Mon, Sep 25, 2006 - Page 2 News List

Chinese medicine may aid Tourette's patients

BAD SIDE EFFECTS A practitioner said that Western medicine usually tries to `besiege, tranquilize and obstruct' the symptoms, but this can lead to even more complications

By Flora Wang  /  STAFF REPORTER

Traditional Chinese medicine may be effective in relieving the symptoms of a neurological illness that first becomes apparent during a person's teenage years, a physician said yesterday at a conference on Chinese medicine.

Tourette's Syndrome, is a neuropsychiatric disease. Patients suffer from various uncontrollable physical activities or abnormal vocalizations such as nonstop blinking, shaking of the head and cursing.

Some patients with serious symptoms are prone to hurting themselves, and may bang their heads against walls. In extreme cases, they can commit suicide.

According to the president of the Taiwan Tourette's Family Association Wang Hui-hsiung (王輝雄), the illness occurs in about one out of every 200 people.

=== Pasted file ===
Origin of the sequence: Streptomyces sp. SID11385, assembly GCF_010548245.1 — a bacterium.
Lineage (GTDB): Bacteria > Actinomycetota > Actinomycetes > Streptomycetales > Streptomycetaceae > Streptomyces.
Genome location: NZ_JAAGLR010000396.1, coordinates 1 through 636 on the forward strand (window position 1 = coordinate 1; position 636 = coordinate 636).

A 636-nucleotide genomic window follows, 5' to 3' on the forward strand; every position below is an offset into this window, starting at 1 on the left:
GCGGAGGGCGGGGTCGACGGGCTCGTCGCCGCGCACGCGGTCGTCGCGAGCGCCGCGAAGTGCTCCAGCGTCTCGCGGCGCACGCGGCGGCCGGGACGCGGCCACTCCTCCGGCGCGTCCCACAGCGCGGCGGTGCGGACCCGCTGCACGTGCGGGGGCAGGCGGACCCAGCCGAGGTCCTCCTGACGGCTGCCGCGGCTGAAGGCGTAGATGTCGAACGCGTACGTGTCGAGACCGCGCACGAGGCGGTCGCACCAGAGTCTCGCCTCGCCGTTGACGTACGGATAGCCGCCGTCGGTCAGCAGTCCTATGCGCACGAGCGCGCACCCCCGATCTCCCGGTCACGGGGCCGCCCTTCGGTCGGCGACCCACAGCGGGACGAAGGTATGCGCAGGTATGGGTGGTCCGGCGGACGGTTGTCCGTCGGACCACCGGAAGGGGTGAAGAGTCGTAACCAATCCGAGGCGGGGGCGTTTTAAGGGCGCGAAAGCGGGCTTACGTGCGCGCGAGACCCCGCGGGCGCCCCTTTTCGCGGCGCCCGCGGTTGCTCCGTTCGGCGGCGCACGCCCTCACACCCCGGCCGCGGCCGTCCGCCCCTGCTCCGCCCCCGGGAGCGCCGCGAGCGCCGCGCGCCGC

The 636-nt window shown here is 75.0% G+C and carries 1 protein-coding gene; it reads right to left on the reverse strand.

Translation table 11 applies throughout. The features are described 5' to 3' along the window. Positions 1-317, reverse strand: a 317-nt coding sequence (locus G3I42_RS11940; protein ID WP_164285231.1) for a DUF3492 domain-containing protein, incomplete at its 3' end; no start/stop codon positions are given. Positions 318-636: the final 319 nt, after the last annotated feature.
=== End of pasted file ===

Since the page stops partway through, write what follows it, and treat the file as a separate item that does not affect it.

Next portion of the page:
Wang, who is also a children's neurologist at Chang Gung Memorial Hospital, added at the conference that the illness was more prevalent among boys than girls.

It is considered incurable with Western medicine as the syndrome can easily recur after disappearing for several months, the association said. Moreover, Western science is at a loss to explain the origins of the disease, it said.

However, Chinese medical practitioner Lin Pao-hua (林寶華) told attendees that traditional Chinese medicine can be effective in treating patients.

Lin said Western medicine usually tries to "besiege, tranquilize and obstruct" the symptoms, but this can lead to more complications such as depression.

Lin, who has treated 335 Tourette's patients in his clinic, said the illness is similar to jingfeng (驚風) disease described in Chinese medicine.

The syndrome manifests dry () and heat () symptoms, said Lin, using the language of Chinese medicine.

He added that Chinese medicine prescriptions used to smooth the blood circulation may be given to patients. Restoratives such as ginseng, on the other hand, may worsen patients' symptoms, he said while showing video clips of his patients.

"Traditional Chinese medicine is made of plants, minerals and animals and thus is more natural. The medicine can be better absorbed by patients with neurological illnesses," Lin said.

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